If John Sheehy doesn't understand the concept of unity gain, it may be because it's practically impossible to have a setting in the camera where it can count single electrons.

If bjanes wants to prove Roger Clark right (or he wants to do so himself), then my guess is that there's a Nobel Prize in physics waiting; doing this at room temperature would be a significant leap forward.
[a href=\"index.php?act=findpost&pid=129357\"][{POST_SNAPBACK}][/a]

No one has claimed that the camera is counting electrons individually. However, at high ISO we are working with relatively few electrons in the shadows. As an example, the table below is for the Nikon D200 and is derived from Roger Clark's sensor analysis of that camera.The table shows data for ISO 1600 from highlights to shadows in decrements of 1 f/stop. The number of electrons collected, the shot noise, the read noise, and total noise are shown along with the signal to noise ratio. All noise values are in electrons.

The full well capacity of the camera is about 33,000 electrons. However, at ISO 1600 the full well is not utilized and only about 2043 electrons are collected at full scale on the ADC. (output value = 4095 or thereabout). Seven stops down in the shadow area, only 16 electrons are collected. The total noise is 8.4 electrons and this represents the noise fog to which John Sheehy refers. Since the gain is 0.5 electrons per 12 bit ADU, the ADU output would be 16, corresponding to an 8 bit gamma 2.2 value of 28. This is Zone 8, and near where the blackpoint would be set in a normal photograph. We are not counting individual electrons, but are coming close.  Since unity gain for the D200 is at ISO 800, we could have left the camera at ISO 800 and increased exposure in the raw converter. That wouldn't win a Nobel prize, but it might us to make better use of the camera.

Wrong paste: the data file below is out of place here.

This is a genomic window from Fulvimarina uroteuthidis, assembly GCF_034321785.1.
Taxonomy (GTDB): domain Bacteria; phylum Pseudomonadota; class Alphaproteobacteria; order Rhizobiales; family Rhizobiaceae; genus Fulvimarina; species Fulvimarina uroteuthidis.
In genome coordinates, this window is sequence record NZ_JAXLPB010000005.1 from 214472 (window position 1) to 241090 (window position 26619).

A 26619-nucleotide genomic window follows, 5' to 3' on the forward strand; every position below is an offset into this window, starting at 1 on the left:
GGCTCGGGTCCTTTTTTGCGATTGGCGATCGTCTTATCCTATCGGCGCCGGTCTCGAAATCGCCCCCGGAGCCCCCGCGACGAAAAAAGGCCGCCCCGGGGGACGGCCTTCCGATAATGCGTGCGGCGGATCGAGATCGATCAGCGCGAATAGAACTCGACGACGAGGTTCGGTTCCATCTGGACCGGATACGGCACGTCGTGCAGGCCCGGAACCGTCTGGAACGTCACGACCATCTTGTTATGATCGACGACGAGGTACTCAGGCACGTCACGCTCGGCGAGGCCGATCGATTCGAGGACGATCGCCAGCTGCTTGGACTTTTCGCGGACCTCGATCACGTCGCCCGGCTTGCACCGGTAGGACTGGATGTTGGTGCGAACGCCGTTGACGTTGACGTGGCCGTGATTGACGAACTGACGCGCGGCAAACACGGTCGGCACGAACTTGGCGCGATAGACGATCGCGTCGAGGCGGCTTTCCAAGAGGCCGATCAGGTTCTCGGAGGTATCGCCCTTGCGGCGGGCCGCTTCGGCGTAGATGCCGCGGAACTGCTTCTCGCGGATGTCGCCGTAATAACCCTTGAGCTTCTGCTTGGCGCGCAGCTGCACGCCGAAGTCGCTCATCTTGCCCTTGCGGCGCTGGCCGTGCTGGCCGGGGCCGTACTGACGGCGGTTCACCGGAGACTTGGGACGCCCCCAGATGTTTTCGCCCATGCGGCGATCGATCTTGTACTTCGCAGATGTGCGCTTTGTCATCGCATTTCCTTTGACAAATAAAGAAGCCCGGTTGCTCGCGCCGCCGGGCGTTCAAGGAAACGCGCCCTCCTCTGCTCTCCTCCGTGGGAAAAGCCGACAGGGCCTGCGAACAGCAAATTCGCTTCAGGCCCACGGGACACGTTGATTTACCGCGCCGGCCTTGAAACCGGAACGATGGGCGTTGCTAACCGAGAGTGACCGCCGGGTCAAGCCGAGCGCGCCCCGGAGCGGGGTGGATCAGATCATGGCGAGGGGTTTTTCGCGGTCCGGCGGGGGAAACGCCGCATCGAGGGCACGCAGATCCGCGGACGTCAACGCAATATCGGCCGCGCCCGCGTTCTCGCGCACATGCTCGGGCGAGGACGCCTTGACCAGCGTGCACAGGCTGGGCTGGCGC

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John Sheehy
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« Reply #79 on: July 24, 2007, 06:33:46 PM »